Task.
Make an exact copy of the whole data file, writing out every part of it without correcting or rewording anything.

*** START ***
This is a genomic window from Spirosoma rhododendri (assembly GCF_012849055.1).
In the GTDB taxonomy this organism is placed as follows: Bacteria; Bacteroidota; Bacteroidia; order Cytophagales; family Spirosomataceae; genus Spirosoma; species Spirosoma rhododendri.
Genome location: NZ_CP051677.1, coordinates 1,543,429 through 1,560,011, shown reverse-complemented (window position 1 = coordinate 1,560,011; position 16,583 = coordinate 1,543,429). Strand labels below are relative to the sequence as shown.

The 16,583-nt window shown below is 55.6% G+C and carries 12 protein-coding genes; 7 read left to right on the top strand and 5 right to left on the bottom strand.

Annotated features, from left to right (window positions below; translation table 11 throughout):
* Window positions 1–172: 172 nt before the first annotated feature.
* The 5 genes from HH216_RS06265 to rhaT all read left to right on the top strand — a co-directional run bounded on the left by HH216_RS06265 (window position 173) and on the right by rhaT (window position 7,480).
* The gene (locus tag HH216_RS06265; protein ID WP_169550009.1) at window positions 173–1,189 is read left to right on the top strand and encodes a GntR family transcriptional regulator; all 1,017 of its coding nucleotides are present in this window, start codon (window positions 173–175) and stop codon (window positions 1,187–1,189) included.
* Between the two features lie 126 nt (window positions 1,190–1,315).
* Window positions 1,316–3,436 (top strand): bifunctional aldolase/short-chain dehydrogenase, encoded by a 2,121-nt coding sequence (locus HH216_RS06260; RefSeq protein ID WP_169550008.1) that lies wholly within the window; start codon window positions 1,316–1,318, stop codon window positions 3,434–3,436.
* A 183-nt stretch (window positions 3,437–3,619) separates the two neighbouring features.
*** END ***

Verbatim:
This is a genomic window from Spirosoma rhododendri (assembly GCF_012849055.1).
In the GTDB taxonomy this organism is placed as follows: Bacteria; Bacteroidota; Bacteroidia; order Cytophagales; family Spirosomataceae; genus Spirosoma; species Spirosoma rhododendri.
Genome location: NZ_CP051677.1, coordinates 1,543,429 through 1,560,011, shown reverse-complemented (window position 1 = coordinate 1,560,011; position 16,583 = coordinate 1,543,429). Strand labels below are relative to the sequence as shown.

The 16,583-nt window shown below is 55.6% G+C and carries 12 protein-coding genes; 7 read left to right on the top strand and 5 right to left on the bottom strand.

Annotated features, from left to right (window positions below; translation table 11 throughout):
* Window positions 1–172: 172 nt before the first annotated feature.
* The 5 genes from HH216_RS06265 to rhaT all read left to right on the top strand — a co-directional run bounded on the left by HH216_RS06265 (window position 173) and on the right by rhaT (window position 7,480).
* The gene (locus tag HH216_RS06265; protein ID WP_169550009.1) at window positions 173–1,189 is read left to right on the top strand and encodes a GntR family transcriptional regulator; all 1,017 of its coding nucleotides are present in this window, start codon (window positions 173–175) and stop codon (window positions 1,187–1,189) included.
* Between the two features lie 126 nt (window positions 1,190–1,315).
* Window positions 1,316–3,436 (top strand): bifunctional aldolase/short-chain dehydrogenase, encoded by a 2,121-nt coding sequence (locus HH216_RS06260; RefSeq protein ID WP_169550008.1) that lies wholly within the window; start codon window positions 1,316–1,318, stop codon window positions 3,434–3,436.
* A 183-nt stretch (window positions 3,437–3,619) separates the two neighbouring features.